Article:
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Private Instruction, Master Classes, Drum Tracks,Rhythm Section Labs
Ed Bettinelli has been a stylized performing and recording artist for the past 40 years. Ed's focus over the years has been on original music, with two projects signed to major record deals on Geffen and RCA records. Both bands involved Ed assuming most of the day to day business responsibilities along with writing and arranging contributions. Playing to coliseum capacity crowds before such acts as Pat Benetar, Bon Jovi, ASIA, Average White Band, Split Enze, The Tubes, Jack Bruce, and many others has well defined Ed's experiences as a dynamic performer.
Recording with high profile producers such as Keith Olsen, David Thoener, Gary Lyons, David Prater and Auther Pason has contributed to his skills as a player, and has added to his musical sensibility. Ed's musical background includes graduating from the Berklee College of Music, along with years of private study with such instructors as Alan Dawson, Peter Erskine, Gary Burton, Al Miller, Joe Hunt, Kim Plainfield and Mike Clark, contribute to his playing and teaching philosophy. Ed operated E.K.G Music, a music house that was based in New York City. E.K.G. Music wrote music for film and T.V commercials.
Berklee College of Music, Berklee Today 2017 article
Your instrument is the messenger of your musical thought. Speak!
"Whether it's his playing, his instruction or his personality, Ed is the consummate professional. His playing? Solid. His attitude? Positive. From Tony Williams to Vinnie Colaiuta, Mitch Mitchell to John Bonham, he's well versed in many styles of music and the drummers that go with them."
-Keith Olsen (multi-platinum record producer)
"Ed, I forgot to say how much I appreciate the way you back up the bass solos, making them sound better than they are".
-John Beal (Bass player extraordinaire, Joni Mitchell, Miles Davis, The Who)
As a teacher it is my responsibility to expose my students to as much rhythmic information as possible via books, listening analysis, videos, etc. I must bring a mind set to the student's attention, enabling them to translate this information through their kit. Creating an orchestrated and musical drum part that supports a song is essential and makes the understanding of this information complete. The inability to do this makes all your rhythmic knowledge useless!
Each time I give a lesson I feel as though I am taking one. There is a constant learning process in finding ways to break down the walls my student’s reach. A drum set takes up a small amount of space, being in control of that space makes it boundless! I believe a player should never play alone. The player should always bring a point of reference with them to their kit. A radio should always be on in their head, be it a song, bass line, melody, streaming 16th or triplets etc. This will help them to define placement and create a seamless style in their playing.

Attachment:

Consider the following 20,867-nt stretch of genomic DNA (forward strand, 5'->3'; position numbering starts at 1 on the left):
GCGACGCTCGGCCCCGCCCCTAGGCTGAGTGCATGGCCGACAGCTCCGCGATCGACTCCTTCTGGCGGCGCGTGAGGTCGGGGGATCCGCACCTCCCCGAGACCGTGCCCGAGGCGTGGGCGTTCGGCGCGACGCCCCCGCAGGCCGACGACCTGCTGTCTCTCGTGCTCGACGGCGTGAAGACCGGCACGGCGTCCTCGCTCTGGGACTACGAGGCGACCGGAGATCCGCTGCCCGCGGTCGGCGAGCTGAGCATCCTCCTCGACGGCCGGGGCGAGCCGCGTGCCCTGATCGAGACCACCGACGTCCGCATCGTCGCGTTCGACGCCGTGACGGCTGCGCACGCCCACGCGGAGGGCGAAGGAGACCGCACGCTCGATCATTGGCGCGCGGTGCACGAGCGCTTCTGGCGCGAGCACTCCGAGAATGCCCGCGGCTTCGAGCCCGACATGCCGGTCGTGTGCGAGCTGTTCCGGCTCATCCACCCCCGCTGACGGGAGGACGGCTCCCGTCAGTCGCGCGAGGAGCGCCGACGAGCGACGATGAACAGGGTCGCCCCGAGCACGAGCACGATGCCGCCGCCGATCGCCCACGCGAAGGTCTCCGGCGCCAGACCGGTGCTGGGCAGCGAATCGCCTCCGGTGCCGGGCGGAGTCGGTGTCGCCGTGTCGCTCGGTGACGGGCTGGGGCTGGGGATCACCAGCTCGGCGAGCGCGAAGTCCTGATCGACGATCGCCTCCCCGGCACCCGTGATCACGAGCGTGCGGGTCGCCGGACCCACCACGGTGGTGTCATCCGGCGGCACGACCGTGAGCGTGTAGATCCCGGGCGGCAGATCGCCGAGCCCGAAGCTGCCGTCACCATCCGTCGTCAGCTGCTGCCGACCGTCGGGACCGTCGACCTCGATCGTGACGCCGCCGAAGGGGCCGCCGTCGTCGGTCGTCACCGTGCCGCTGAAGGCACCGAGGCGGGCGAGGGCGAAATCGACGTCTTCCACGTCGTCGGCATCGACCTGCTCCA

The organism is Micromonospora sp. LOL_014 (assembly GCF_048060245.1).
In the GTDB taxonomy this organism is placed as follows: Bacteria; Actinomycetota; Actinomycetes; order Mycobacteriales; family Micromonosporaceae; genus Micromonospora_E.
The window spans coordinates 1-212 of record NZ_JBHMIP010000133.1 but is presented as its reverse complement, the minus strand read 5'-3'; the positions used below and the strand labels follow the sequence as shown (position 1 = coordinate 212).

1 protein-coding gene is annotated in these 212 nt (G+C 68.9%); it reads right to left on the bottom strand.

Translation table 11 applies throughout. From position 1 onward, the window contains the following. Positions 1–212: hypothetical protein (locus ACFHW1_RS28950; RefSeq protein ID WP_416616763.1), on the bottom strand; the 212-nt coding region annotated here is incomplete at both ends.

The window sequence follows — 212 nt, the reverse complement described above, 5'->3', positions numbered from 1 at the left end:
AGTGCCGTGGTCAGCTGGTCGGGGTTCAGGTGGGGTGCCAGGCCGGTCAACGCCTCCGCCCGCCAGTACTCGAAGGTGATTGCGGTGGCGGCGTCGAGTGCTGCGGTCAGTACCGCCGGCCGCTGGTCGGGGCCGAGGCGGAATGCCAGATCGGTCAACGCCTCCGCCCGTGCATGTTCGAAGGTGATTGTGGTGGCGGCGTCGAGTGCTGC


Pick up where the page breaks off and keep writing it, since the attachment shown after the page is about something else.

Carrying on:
Stimulation = Motivation! The Art of Drumming goes beyond four walls and a drum set. The room is outfitted with a fully mirrored practice pad station. Here the student can see form and posture to help better understand the ergonomics of playing the instrument. The 10’ x 14’ stage is equipped with two drum sets that face student to teacher. Isolation headsets (with talk back) are provided, enabling me to instruct without the need for students to stop playing to hear me. My ability to play the bass guitar enables me to implement bass lines and loops into my teaching, creating a rhythm section environment. In addition, pro tools, internet access for listening and video analysis of some of todays and yesterdays music masters, and video lesson recording and analysis, rounds out my unique and stimulating learning/teaching format.
If you listen deeply, there's always something to embrace in every style of music!
A Personal Note.
I find music that inspires me most is music that is saturated with heart and soul. I look at beats and fills as words and grooves as sentences. I try to orchestrate patterns that support the story line of the song I'm playing (never forfeiting feel for a fill). It's important to be well read as a player with a strong musical vocabulary. Try to listen to as many different styles of music as possible. Keep in mind that just because you have an extensive musical vocabulary (chops, tricks & licks) doesn't mean you have to use them all to make your musical point (less is more). Always remember to be aware of creating a groove/feel using dynamics and phrasing as your primary goal. Listening = learning, and is by far the most important element/skill we can have as a player. Listening gives the player topic (rhythmic and melodic information), to better formulate an opinion with intelligence and understanding of what he or she (the player) is trying to communicate through their instrument.
Drummers we must know!
Some drummers who have inspired and influenced me (keeping me in the wood shed) are; Tony Williams, Steve Gadd,
Elvin Jones, Art Blakey, Philly Joe Jones, Roy Haynes, John Bonham, Vinnie Colaiuta, Mitch Mitchel, Ginger Baker, Clyde Stubblefield, Jabo Starks, Jack DeJohnette, Jim Keltner, Levon Helm, Bernard Purdie, David Garibaldi, Airto, Mike Clark,Keith Carlock, Ringo Star, Bill Stewart, Antonio Sanchez, Jeff Tain Watts, and Quest Love to name a few.
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